Alan Binder.Alan Binder. [Source: PBS]TPMDC reporter Brian Beutler notes that many Congressional Republicans, led by but not limited to those who consider themselves “tea party” members (see April 30, 2011), are heeding the advice of a small number of unorthodox financial experts who go against the “common wisdom” that a possible credit default by the US would lead to potential catastrophe among national and global financial markets. The issue centers on Congressional Republicans’ insistence that they will not raise the US debt limit, or debt ceiling, unless the Obama administration gives them a wide array of draconian spending cuts; in the past, raising the US debt limit has been a routine matter, often handled with virtually no debate and little, if any, fanfare. Beutler says that the most influential of these advisors is Stanley Druckenmiller, who made billions managing hedge funds. Druckenmiller’s advice was that the US could weather several days of missed interest payments if the US debt ceiling were not immediately raised without serious consequences. House Budget Committee chairman Paul Ryan (R-WI), House Majority Leader Eric Cantor (R-VA), and Senator Pat Toomey (R-PA) are all echoing Druckenmiller’s claims in media interviews and in Congress. Beutler writes that the newfound popularity of Druckenmiller’s claims “alarms everyone from industry insiders to Treasury officials to economists, conservative and liberal, to non-partisan analysts who say the consequences of the US missing even a single interest payment to a debt-holder would be catastrophic—even if it was followed immediately by a legislative course correction.” Former Federal Reserve chairman Alan Binder, now a Princeton economist, warns that if the US were to default on its debt even for a few days, the US dollar would crash in value, interest rates would spike, and the US economy would find itself spiraling into a full-blown recession. Binder writes: “For as long as anyone can remember, the full faith and credit of the United States has been as good as gold—no one has better credit. But if investors start to see default as part of US political gamesmanship, they will demand compensation for this novel risk. How much? Again, no one can know. But even if it’s as little as 10-20 basis points on the US government’s average borrowing cost, that’s an additional $10 billion to $20 billion in interest expenses every year. Seems like an expensive way to score a political point.” JPMorgan CEO Jamie Dimon agrees, telling PBS viewers: “Every single company with treasuries, every insurance fund, every—every requirement that—it will start snowballing. Automatic, you don’t pay your debt, there will be default by ratings agencies. All short-term financing will disappear. I would have hundreds of work streams working around the world protecting our company for that kind of event.” JPMorgan issued a statement after Dimon’s comment saying that even a brief default would trigger “a run on money market funds… that would leave businesses unable to meet their short-term obligations and teetering on the bring of bankruptcy.” JPMorgan compares the money-market run to the aftermath of the 2008 Lehman Bros collapse, which sent the US into a recession. Analyses and reports by the Treasury Borrowing Advisory Committee and Government Accountability Office have warned of dire consequences following a default even of a day or two. Toomey and others insist that a credit default would simply make the Treasury Department find other ways to avoid missing interest payments, but, economists and financial leaders warn, the consequences of that would be enormous. Binder writes: “If we hit the borrowing wall traveling at full speed, the US government’s total outlays—a complex amalgam that includes everything from Social Security benefits to soldiers’ pay to interest on the national debt—will have to drop by about 40 percent immediately. That translates to roughly $1.5 trillion at annual rates, or about 10 percent of GDP. That’s an enormous fiscal contraction for any economy to withstand, never mind one in a sluggish recovery with 9 percent unemployment.” Druckenmiller and some Republicans believe that forcing a credit default would end up benefiting the country, as the Obama administration would give in to Republican demands for enormous spending cuts in return for Republicans’ agreement to raise the debt ceiling. Business Insider reporter Joe Weisenthal recently wrote: “Of course, a default by the world’s most stable nation would probably have impacts in ways nobody can imagine, but one thing seems to be clear. The notion—as some people suggest—that a default would somehow increase US credit-worthiness is absurd.” [Business Insider, 4/20/2011; New York Times, 4/26/2011; TPMDC, 5/20/2011]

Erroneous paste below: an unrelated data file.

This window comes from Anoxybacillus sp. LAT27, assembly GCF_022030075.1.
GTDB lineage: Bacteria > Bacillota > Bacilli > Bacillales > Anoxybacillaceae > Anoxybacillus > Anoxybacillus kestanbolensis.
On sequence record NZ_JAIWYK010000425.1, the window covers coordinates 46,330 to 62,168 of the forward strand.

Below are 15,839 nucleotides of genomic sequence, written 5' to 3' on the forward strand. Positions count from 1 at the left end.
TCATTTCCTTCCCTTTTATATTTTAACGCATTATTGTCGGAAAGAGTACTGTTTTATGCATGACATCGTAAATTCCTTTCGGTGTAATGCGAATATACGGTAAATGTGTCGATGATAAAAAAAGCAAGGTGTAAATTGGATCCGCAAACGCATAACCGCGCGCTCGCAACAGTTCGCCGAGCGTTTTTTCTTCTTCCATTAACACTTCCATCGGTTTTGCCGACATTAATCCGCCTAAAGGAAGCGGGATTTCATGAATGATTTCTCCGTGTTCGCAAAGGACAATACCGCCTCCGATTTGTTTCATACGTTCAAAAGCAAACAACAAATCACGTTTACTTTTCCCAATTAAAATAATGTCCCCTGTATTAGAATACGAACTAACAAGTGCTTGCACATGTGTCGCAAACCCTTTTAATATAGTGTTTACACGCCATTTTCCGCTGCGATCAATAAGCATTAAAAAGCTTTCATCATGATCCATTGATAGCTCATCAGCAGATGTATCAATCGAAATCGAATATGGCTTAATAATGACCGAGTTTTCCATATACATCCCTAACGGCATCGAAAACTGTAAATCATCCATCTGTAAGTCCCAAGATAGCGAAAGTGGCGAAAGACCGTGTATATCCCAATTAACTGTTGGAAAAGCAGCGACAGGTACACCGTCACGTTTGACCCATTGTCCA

Entity Tags: Government Accountability Office, Eric Cantor, US Department of the Treasury, Alan Binder, Treasury Borrowing Advisory Committee, Stanley Druckenmiller, US Congress, Brian Beutler, JP Morgan Chase, Jamie Dimon, Paul Ryan, Pat Toomey, Joe Weisenthal, Obama administration

Timeline Tags: Global Economic Crises